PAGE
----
Wean to stop

Just as with the first time around with The Big Sis, the first month of breastfeeding The Little Sis was near-torture. Cracked, bleeding nipples because of a baby that didn’t quite have her latch right, combined with a baby who wanted to nurse constantly, did not make for an easy time of it. Frustrations mounted, and occasionally the thought of, “Should I just quit?” would enter my mind. However, I knew from the first experience that if I just gritted my teeth and kept up with it, we’d very likely get to a better place. Sure enough, after about a month each time, we got over the hump and it became a much more enjoyable activity.

I nursed The Big Sis for 14 months, and I had the same goal in mind for The Little Sis, assuming the stars aligned to make it happen. Most of the time, though, I tried not to look too far ahead and instead focused on those smaller milestones: 1 month, 3 months, 6 months, etc. Twelve months came and went and I could tell that The Little Sis was kind of over the whole nursing thing. By that point, we were down to just two sessions a day (first thing in the morning and at bedtime), and she would oblige for maybe five or ten minutes then wanted to move on to other, more interesting ventures. We probably could have weaned then and there, but I really wanted to nurse the girls the same amount of time, so we kept up the charade. I never forced her to nurse, of course, but I could tell she was ready to move on, and I just had to wait for me to catch up emotionally.

I wasn’t quite sure how I was going to stop. I wanted to go into it knowing it was my last nursing session so I could take the time and drink in the experience, but it seemed too forced to just schedule. On Saturday, The Little Sis didn’t get a great nap because we made a day trip to Cincinnati, then we went to my parents’ house that night for dinner and I put her to bed a touch late because of that. As a result, she was so super snuggly and open to nursing without distraction. She just wanted her milk and her sleep. As I sat there on the futon in her room rubbing my hand on her newly budding hair, room darkened prematurely as the impending winter steals minutes of daylight each day, I realized this was probably the best possible scenario for a final nursing session (ever).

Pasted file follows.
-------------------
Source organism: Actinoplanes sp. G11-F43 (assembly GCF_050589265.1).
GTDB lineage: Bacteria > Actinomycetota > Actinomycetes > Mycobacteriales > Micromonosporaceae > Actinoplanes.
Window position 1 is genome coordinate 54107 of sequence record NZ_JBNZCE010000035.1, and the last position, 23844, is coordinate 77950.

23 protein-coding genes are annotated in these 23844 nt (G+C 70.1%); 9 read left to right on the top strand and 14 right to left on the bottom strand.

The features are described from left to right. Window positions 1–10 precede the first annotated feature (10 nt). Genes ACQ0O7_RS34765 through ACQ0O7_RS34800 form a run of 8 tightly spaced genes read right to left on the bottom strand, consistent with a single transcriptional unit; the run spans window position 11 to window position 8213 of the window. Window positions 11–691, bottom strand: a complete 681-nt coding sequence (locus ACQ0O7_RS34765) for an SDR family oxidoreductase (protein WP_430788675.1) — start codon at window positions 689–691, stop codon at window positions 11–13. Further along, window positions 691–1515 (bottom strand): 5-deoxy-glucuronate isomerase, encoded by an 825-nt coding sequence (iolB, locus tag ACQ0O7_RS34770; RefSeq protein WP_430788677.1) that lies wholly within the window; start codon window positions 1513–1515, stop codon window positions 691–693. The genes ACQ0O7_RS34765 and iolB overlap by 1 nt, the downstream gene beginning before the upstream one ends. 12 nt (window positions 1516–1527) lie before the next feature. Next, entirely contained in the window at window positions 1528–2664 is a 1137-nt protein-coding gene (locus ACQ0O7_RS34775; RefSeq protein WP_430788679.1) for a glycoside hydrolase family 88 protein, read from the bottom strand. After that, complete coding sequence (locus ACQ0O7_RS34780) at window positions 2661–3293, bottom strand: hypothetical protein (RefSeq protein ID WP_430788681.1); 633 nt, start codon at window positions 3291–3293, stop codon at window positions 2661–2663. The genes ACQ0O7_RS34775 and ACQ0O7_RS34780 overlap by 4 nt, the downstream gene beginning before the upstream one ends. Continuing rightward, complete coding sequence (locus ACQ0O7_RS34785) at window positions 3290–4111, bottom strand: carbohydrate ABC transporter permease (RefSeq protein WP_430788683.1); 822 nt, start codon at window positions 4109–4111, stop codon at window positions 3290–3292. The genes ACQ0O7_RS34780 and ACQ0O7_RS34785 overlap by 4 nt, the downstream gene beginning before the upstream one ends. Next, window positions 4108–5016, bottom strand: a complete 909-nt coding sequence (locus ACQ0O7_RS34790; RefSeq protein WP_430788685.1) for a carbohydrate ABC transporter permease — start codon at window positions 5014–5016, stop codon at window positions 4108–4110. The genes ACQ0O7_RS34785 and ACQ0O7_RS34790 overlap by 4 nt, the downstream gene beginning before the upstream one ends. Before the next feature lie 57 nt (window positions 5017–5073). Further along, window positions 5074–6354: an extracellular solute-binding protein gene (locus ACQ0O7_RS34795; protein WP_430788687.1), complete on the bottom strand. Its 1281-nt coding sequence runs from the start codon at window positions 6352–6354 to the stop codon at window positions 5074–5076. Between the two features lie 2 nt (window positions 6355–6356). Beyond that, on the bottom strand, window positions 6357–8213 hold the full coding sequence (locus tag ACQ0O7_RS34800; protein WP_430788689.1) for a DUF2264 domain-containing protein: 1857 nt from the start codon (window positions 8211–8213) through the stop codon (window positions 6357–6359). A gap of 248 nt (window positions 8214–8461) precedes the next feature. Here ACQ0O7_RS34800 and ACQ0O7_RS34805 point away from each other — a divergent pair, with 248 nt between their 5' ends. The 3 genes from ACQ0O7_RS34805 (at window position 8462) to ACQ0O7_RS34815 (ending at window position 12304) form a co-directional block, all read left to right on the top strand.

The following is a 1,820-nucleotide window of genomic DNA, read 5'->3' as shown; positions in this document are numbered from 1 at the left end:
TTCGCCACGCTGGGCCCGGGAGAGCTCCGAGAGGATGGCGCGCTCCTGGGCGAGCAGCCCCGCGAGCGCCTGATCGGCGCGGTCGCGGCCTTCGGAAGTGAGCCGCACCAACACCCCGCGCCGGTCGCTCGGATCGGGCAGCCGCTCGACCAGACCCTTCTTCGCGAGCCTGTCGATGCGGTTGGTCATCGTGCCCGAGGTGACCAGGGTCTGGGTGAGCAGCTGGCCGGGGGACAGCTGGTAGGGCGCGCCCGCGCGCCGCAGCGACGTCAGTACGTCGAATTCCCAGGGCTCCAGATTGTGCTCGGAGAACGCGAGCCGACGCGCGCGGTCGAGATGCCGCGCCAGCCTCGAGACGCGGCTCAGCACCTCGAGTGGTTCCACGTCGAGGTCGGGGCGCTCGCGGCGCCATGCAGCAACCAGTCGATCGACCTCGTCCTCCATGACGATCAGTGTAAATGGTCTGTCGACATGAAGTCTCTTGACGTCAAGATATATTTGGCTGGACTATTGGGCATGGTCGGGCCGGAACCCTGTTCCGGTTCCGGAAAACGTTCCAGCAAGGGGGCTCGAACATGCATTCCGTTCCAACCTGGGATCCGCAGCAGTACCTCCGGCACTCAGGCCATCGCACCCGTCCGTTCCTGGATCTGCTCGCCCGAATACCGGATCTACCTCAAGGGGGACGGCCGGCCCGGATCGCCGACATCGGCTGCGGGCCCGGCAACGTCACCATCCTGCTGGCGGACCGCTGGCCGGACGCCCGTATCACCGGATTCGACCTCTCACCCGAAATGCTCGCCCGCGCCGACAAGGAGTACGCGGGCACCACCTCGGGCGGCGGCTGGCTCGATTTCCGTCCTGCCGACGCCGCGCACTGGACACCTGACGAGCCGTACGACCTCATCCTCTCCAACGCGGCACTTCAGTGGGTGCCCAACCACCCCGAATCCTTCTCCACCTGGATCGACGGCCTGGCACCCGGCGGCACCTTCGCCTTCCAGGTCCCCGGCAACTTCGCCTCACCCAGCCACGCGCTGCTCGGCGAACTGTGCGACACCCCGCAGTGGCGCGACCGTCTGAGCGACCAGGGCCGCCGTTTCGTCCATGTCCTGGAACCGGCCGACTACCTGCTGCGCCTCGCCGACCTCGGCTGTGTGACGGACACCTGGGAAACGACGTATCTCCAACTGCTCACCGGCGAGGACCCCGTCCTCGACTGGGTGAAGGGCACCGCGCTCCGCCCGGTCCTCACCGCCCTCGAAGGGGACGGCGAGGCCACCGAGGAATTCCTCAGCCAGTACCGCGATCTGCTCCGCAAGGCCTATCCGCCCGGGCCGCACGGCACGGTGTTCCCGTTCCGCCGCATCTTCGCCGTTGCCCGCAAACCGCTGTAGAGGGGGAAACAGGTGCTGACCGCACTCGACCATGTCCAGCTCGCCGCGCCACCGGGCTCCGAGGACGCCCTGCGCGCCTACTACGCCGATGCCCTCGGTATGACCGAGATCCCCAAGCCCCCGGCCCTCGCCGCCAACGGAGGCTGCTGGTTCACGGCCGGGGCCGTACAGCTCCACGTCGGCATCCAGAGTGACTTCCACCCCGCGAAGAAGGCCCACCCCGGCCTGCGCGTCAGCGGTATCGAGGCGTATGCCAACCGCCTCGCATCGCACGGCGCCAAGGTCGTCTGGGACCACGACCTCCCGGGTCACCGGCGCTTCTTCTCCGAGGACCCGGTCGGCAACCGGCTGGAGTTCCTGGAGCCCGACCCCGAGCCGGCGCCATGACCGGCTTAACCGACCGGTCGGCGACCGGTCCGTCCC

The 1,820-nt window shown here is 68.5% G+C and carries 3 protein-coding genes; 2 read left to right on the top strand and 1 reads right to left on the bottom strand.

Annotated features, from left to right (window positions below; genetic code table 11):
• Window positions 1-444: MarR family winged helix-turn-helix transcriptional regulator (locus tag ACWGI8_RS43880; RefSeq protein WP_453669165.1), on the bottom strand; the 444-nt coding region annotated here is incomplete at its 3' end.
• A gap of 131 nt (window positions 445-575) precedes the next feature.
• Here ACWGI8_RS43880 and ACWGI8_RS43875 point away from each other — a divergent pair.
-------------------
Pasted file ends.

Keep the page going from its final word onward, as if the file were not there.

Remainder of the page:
And so I really took it in. Synching her breathing to mine. Looking into her ever-grateful eyes. Listening to the wave sounds on her white noise machine and relaxed. Reflecting on what a wonderful thing I’ve done for both girls, and how fortunate I was to be able to do this for them. Thinking of the sacrifices I made to make this happen, all the pumping sessions, all the overnight feedings in the early days.

When her eyes were drunk and tired, I picked her up and laid her in the crib. As usual, I told her, “Goodnight, baby. I love you.” I was not sad. I was fulfilled.

She turned 14 months old the next day. I made my ultimate goal. As with the first time around, breastfeeding is one of the hardest things I’ve done. But it’s also one of the things of which I’m most proud.

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One Response to Wean to stop

  1. I, too, believe that breastfeeding is among the most difficult things that I have ever done. There have been many times at which I have threatened to quit, but I’ve nearly made it to my goal – 6 months.

    Breastfeeding has become more of a frustrating experience for us lately. The babies are at that stage when they want to explore, explore, explore…and they just don’t have the time to eat! We’re down to just one feeding a day now. I’ve been looking forward to October 17th, but after reading your post, I think that I’ll miss nursing the babies. It’s just one more milestone that tells me that they’re growing up!

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